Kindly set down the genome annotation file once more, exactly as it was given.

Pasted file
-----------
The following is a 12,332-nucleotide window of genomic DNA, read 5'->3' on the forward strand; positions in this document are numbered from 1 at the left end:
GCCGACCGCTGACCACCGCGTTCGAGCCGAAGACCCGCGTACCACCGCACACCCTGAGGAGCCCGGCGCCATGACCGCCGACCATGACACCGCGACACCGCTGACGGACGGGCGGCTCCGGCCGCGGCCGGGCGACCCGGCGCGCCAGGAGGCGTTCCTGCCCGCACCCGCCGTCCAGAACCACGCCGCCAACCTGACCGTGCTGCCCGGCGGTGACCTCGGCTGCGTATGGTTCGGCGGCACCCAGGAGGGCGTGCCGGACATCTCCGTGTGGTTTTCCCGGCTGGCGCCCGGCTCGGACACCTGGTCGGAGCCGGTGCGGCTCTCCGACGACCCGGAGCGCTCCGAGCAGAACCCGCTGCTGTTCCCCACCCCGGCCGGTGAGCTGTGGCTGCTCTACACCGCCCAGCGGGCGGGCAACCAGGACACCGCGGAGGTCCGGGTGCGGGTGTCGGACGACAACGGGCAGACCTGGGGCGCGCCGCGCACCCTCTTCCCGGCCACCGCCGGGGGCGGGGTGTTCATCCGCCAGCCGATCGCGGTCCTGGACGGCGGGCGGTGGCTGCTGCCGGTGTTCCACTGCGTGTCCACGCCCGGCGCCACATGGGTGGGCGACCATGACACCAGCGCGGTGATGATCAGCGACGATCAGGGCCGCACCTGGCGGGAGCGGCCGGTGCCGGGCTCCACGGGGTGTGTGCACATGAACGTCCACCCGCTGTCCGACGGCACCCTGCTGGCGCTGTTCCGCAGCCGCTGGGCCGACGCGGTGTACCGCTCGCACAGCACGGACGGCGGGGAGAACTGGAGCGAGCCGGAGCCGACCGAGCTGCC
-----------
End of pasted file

The following is a 12,332-nucleotide window of genomic DNA, read 5'->3' on the forward strand; positions in this document are numbered from 1 at the left end:
GCCGACCGCTGACCACCGCGTTCGAGCCGAAGACCCGCGTACCACCGCACACCCTGAGGAGCCCGGCGCCATGACCGCCGACCATGACACCGCGACACCGCTGACGGACGGGCGGCTCCGGCCGCGGCCGGGCGACCCGGCGCGCCAGGAGGCGTTCCTGCCCGCACCCGCCGTCCAGAACCACGCCGCCAACCTGACCGTGCTGCCCGGCGGTGACCTCGGCTGCGTATGGTTCGGCGGCACCCAGGAGGGCGTGCCGGACATCTCCGTGTGGTTTTCCCGGCTGGCGCCCGGCTCGGACACCTGGTCGGAGCCGGTGCGGCTCTCCGACGACCCGGAGCGCTCCGAGCAGAACCCGCTGCTGTTCCCCACCCCGGCCGGTGAGCTGTGGCTGCTCTACACCGCCCAGCGGGCGGGCAACCAGGACACCGCGGAGGTCCGGGTGCGGGTGTCGGACGACAACGGGCAGACCTGGGGCGCGCCGCGCACCCTCTTCCCGGCCACCGCCGGGGGCGGGGTGTTCATCCGCCAGCCGATCGCGGTCCTGGACGGCGGGCGGTGGCTGCTGCCGGTGTTCCACTGCGTGTCCACGCCCGGCGCCACATGGGTGGGCGACCATGACACCAGCGCGGTGATGATCAGCGACGATCAGGGCCGCACCTGGCGGGAGCGGCCGGTGCCGGGCTCCACGGGGTGTGTGCACATGAACGTCCACCCGCTGTCCGACGGCACCCTGCTGGCGCTGTTCCGCAGCCGCTGGGCCGACGCGGTGTACCGCTCGCACAGCACGGACGGCGGGGAGAACTGGAGCGAGCCGGAGCCGACCGAGCTGCC